CD or Not CD? That Is the Question…


By Bokonon

So, here’s little informal Nippertown survey. It’s the dawn of another year, so I’m doing some housecleaning (while listening to Billy Bragg, naturally), purging and so on. As I look at my shelves of books and records, I’m thinking again of selling a bunch of CDs. I’m curious how many music fans over the age of, say 35, have gone completely over to files (by ripping and selling their collection) or have dropped CDs in favor of Spotify or a similar service.

So, who still has CDs, and who doesn’t?

  1. Michael Hochanadel says

    Got CDs, got vinyl (33 and 45 rpm) – but you knew that

  2. Kirsten says

    My general plan is to keep all the stuff that I can honestly say I still like or listen to, or that has some sentimental or archival value. Computers and hard drives crash too easily. Seems better to have a physical backup (with art and liner notes as bonus). Also unless you digitize in a lossless type format, someday you may regret not having the files in a higher quality rate. So my plan is to get rid of all the other stuff that I don’t care that much about, either on Amazon/Ebay (if a CD is out-of-print and in demand, you can still get some cash for it) or at DiVinyl/Last Vestige. If no one wants it, then it gets donated to the library book shop. At least that’s the plan. Right now I have a lot of CDs in boxes and piles waiting to be categorized.

  3. Gil says

    I’m maintain an allegiance to CD’s for a variety of reasons:

    > Cover art – I still believe that a well designed cover is part of an album’s mystique. Think of any classic record pre-2000 (St. Pepper’s, Nevermind, London Calling), and the cover art is a big part of the album experience.
    > Liner notes – I like listening to music, AND I like reading about music. Who were the performers, what’s that weird instrument, what’s that word in the third line of the chorus, what was the inspiration behind that song, etc. That’s critical information!
    > It’s personal – Whenver I visit someone’s house, if they have CD’s (or albums) on display, I immediately walk over to look at them. You can tell so much about someone by what music they listen to … even the way they display their music (my collection is alphabetical and chronological, of course). It’s not the same as scrolling through a phone or iPod.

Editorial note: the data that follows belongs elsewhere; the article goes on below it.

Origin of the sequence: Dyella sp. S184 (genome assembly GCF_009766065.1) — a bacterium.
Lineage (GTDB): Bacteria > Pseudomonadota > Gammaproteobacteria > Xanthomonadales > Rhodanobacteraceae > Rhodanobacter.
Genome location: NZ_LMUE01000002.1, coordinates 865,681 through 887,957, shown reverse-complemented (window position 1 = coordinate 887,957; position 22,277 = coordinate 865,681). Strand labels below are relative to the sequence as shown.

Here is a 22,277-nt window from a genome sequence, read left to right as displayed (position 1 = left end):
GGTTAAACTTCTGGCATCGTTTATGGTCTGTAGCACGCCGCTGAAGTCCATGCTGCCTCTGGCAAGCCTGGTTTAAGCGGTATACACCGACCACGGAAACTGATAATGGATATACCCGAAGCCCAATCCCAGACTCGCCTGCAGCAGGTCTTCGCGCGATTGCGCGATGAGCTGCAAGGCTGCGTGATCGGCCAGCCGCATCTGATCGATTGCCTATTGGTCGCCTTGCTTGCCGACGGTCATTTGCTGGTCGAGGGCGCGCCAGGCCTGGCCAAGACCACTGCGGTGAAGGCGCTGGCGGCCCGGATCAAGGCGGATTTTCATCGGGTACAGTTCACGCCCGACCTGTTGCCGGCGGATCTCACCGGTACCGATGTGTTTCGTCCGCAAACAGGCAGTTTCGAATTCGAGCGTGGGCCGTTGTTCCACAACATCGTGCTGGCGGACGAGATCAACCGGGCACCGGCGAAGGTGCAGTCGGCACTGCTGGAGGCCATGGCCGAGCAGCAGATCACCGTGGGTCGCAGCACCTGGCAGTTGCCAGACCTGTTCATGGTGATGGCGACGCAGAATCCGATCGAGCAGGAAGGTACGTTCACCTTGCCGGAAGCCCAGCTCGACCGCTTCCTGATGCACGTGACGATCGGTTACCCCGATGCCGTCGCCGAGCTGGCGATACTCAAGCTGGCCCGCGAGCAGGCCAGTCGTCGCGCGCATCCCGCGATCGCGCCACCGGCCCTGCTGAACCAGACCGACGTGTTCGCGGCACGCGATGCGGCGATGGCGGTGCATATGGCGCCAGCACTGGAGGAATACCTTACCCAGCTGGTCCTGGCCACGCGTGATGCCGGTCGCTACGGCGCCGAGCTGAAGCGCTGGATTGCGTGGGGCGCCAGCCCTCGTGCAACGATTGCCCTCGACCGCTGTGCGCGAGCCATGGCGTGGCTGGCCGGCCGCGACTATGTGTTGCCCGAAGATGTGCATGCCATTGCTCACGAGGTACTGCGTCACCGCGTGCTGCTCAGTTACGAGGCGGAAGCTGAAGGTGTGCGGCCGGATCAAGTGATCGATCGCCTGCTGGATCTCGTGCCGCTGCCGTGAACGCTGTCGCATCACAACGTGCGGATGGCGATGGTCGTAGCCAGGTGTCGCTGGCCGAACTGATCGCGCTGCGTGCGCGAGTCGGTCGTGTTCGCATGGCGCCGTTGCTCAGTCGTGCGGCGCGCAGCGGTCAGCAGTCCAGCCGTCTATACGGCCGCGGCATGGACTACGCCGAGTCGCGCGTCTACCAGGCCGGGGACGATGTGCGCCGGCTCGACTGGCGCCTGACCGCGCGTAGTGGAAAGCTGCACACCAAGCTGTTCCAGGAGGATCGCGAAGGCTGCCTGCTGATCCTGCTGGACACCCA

Don’t get me wrong. I love my iPod, and I transfer many of my CD’s onto it, but I’m not ready to give up those CD’s yet. And besides, if you want a whole album (as opposed to one or two songs), the CD is typically the same cost as the full download. So why choose one when you can have both?

  4. Michael Hess says

    The best sounding music format is the vinyl L.P., The digital revolution has never come close to the original warm sound of the L.P. You can not compress recorded music and expect it to sound good when replayed. The digital revolution has made the recording process to exact. The old mixing boards and amps sound better than today’s equipment. Many years ago i contacted Last Vestage Music about getting rid of my vinyl (3000 L.P.’s) They came to my house and bought my whole collection. This was a huge mistake on my part. I am now buying Vinyl again. The quality of the vinyl today is awesome, thick like it use to be. I own 1600 C.D.’s, i do not download from the internet. I collect music, i don’t own a I Pod.

  5. Robert DuPont says

    I prefer vinyl, and I am interested in high resolution audio. I still have some CD’s, and I will keep those CD’s where there is no vinyl or hi-rez available.

    Most recent CD releases are becoming brickwalled and compressed. Mp3’s sound terrible. It’s funny that after all this time, and all the technological advances, vinyl is still the preferred format for a more natural sound. Analog is still better.

  6. Roger Noyes says

    Whether vinyl or digital, I prefer having something physical because, as Gil says, the liner notes/cover art matter to me. This is especially the case with jazz records where one sees a lot of crossover work by musicians, and it is important to know who is playing on what record.

  7. LP says

    Doing a clean and reorganization now also….and I love LP’s and CD’s and find that I just can not part with a single one……so I just went out and got 2 more solid wood cd racks to organize the new overflow …..yeah they take up space but the digital thing just does not work for me…..the quality is just not there….I want to look at it ….touch it … it ….enjoy the art……and know it won’t suddenly vaporize…..

  8. Newland says

    Classical and jazz on CD … other musical genres – MP3s are fine for passive listening but if I find myself really listening to an album, I’ll buy the CD … as already mentioned, cover art, liner notes and the physicality of the CD …

  9. Seth Rogovoy says

    Earlier this year I had to scramble to deaccess my 5,000+ CDs I had amassed over the years. I think I had about 1/2 to two-thirds of them already ripped to iTunes. I scrambled and ripped some more of the most valuable ones, but in any case, they were all gone within about a week, ripped or not.

    I have about 160+GB of music altogether now in iTunes (I know because it won’t all fit on my iPod classic, so I have one for classical and another for everything else). It’s also backed up to an external hard drive.

    I don’t really miss the CDs at all. And now i subscribe to Spotify Premium, which has revolutionized the way I listen to music anyway, and I find it’s very efficient for my needs and lifestyle. I don’t even want CDs anymore – I’d prefer to have a download link, or even better, just listen on Spotify (download links always work funny, or don’t work, with iTunes).